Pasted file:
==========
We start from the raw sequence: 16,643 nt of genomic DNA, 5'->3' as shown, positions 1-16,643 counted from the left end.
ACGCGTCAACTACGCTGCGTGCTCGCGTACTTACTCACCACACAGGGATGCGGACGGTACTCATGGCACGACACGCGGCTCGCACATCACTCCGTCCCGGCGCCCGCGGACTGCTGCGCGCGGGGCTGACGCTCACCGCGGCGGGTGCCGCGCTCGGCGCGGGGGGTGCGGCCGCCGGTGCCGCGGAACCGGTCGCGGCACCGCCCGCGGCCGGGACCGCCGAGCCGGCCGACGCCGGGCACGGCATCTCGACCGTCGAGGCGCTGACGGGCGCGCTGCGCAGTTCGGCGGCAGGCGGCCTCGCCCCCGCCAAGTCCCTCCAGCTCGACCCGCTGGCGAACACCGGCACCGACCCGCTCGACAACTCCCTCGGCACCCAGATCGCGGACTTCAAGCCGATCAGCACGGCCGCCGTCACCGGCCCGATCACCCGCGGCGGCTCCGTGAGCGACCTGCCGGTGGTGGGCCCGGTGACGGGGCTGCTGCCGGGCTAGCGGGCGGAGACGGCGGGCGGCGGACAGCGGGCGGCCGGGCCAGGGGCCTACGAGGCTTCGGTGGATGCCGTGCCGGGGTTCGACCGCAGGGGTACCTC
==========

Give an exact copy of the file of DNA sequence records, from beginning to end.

We start from the raw sequence: 16,643 nt of genomic DNA, 5'->3' as shown, positions 1-16,643 counted from the left end.
ACGCGTCAACTACGCTGCGTGCTCGCGTACTTACTCACCACACAGGGATGCGGACGGTACTCATGGCACGACACGCGGCTCGCACATCACTCCGTCCCGGCGCCCGCGGACTGCTGCGCGCGGGGCTGACGCTCACCGCGGCGGGTGCCGCGCTCGGCGCGGGGGGTGCGGCCGCCGGTGCCGCGGAACCGGTCGCGGCACCGCCCGCGGCCGGGACCGCCGAGCCGGCCGACGCCGGGCACGGCATCTCGACCGTCGAGGCGCTGACGGGCGCGCTGCGCAGTTCGGCGGCAGGCGGCCTCGCCCCCGCCAAGTCCCTCCAGCTCGACCCGCTGGCGAACACCGGCACCGACCCGCTCGACAACTCCCTCGGCACCCAGATCGCGGACTTCAAGCCGATCAGCACGGCCGCCGTCACCGGCCCGATCACCCGCGGCGGCTCCGTGAGCGACCTGCCGGTGGTGGGCCCGGTGACGGGGCTGCTGCCGGGCTAGCGGGCGGAGACGGCGGGCGGCGGACAGCGGGCGGCCGGGCCAGGGGCCTACGAGGCTTCGGTGGATGCCGTGCCGGGGTTCGACCGCAGGGGTACCTC